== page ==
Illustrated Dictionary of British Churches - Reliquary Definition

History and Architecture

Reliquary

A container used to hold holy relics, usually of a saint. Generally only large churches, cathedrals, and monasteries would have such relics, and they would usually become popular pilgrimage destinations for people coming to pray to the saint in question. A reliquary could be practically any type of container, but were frequently ornately decorated chests of boxes, like the one on disply at St David's Cathedral in Wales. Many reliquaries were destroyed during the Reformation, and few that survived are on public display because they are so valuable.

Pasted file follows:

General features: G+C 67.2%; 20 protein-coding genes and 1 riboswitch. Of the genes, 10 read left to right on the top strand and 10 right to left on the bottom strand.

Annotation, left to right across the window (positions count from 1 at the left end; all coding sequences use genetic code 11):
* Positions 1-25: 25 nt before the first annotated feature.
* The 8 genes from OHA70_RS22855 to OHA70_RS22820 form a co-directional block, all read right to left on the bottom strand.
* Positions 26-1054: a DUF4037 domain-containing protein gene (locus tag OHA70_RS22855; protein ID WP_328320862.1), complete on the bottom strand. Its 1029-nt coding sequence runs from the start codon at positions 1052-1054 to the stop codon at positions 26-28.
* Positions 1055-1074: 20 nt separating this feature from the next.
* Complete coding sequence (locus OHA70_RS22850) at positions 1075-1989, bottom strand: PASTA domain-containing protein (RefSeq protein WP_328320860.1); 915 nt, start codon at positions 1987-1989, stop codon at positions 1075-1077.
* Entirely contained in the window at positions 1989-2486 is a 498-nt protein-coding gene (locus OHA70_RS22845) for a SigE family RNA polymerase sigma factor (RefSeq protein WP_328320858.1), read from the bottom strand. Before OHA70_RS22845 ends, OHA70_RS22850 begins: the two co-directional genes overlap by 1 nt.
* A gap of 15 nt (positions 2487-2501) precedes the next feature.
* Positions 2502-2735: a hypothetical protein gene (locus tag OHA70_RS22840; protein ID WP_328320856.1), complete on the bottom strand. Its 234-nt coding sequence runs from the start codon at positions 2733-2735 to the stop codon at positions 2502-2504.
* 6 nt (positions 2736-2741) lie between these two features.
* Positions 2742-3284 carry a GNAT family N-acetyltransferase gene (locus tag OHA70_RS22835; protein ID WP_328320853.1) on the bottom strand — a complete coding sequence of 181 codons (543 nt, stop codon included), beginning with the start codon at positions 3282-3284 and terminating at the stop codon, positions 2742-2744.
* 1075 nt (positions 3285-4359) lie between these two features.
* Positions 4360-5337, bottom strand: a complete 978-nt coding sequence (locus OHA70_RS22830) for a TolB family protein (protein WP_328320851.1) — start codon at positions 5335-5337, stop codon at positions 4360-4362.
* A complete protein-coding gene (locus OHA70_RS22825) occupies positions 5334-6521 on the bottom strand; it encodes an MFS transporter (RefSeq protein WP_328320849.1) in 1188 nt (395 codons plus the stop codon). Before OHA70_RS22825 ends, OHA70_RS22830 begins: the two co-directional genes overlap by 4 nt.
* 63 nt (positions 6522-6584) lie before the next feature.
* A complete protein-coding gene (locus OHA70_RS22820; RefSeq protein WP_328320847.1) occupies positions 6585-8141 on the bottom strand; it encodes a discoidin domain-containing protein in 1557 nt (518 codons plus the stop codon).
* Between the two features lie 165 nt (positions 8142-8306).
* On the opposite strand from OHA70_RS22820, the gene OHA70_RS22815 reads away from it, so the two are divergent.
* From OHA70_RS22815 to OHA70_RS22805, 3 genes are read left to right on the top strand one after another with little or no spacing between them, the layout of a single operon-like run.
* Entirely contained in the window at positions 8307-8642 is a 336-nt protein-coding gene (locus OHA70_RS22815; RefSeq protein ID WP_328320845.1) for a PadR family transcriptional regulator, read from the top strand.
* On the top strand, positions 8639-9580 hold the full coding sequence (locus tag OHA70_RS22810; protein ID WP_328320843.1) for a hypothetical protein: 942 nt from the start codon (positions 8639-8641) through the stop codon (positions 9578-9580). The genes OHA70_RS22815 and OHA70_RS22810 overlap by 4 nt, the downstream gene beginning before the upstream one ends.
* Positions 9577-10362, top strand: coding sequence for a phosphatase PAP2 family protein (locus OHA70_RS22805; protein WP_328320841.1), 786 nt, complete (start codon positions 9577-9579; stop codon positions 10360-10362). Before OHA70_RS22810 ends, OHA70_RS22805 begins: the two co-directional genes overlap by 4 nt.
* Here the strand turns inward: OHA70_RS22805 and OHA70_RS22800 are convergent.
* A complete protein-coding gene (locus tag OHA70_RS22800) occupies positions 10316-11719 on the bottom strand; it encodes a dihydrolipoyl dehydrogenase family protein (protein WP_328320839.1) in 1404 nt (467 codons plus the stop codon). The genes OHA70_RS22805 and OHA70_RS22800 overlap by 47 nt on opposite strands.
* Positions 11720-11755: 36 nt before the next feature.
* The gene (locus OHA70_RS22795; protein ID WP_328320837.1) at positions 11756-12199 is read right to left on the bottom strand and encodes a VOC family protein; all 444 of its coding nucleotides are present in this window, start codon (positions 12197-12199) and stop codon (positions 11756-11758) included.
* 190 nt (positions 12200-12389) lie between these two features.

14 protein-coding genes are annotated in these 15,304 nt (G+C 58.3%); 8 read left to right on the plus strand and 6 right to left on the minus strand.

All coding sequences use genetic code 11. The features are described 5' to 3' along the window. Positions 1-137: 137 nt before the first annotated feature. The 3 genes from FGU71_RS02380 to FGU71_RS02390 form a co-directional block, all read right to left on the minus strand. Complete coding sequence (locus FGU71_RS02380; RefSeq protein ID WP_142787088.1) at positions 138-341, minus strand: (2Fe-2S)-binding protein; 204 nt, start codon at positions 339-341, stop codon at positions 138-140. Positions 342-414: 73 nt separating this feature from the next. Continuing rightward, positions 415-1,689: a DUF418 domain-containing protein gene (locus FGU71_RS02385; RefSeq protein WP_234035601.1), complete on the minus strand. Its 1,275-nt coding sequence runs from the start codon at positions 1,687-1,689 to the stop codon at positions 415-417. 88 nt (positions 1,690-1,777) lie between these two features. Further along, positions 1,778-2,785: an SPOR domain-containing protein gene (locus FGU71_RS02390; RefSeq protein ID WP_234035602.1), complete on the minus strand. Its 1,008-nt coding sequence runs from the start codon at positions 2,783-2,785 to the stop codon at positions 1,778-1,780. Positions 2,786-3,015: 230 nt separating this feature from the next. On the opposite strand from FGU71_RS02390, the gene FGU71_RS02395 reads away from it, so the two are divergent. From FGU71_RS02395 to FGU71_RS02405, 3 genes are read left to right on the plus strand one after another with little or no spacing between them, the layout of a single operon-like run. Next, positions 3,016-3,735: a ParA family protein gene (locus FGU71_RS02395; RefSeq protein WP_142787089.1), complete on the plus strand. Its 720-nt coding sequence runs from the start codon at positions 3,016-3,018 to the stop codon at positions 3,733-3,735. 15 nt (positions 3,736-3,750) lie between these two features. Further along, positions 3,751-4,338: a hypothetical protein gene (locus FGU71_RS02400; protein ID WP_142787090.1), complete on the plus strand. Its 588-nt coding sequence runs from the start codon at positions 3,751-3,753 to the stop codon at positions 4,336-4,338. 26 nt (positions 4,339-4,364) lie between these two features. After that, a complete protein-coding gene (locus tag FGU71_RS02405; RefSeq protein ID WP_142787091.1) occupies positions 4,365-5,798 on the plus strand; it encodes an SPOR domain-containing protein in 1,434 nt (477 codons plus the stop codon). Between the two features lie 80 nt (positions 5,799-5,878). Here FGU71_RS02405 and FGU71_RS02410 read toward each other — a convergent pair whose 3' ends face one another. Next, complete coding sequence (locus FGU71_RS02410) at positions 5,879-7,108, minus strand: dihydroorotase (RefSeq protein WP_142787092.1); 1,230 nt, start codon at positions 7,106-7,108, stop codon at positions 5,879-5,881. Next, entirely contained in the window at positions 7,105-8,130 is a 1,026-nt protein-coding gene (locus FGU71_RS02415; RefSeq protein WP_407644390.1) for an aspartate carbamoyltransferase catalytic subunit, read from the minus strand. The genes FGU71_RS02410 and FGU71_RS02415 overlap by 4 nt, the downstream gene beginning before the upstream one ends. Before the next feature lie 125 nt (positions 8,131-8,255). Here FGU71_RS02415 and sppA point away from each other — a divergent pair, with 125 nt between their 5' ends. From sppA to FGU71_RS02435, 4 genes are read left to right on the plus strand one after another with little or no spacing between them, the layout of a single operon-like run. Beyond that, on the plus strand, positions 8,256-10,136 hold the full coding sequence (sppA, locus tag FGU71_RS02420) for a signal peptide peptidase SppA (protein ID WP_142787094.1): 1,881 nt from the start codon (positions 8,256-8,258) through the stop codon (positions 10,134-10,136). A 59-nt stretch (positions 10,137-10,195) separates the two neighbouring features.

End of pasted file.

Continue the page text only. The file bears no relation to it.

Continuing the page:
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Free entry to National Trust properties throughout England, Wales, and Northern Ireland, plus discounted admission to National Trust for Scotland properties.

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This 13th century Franciscan monk and scholar taught at Oxford and Paris, and is famous for his research into optics



23 May, 1208

Pope Innocent III places England under interdict (no church services)

King John strikes back by seizing all church property, though loyal clergy were allowed to buy their property back

This Dutch ruler ruled England jointly with his English wife



Passionate about British Heritage!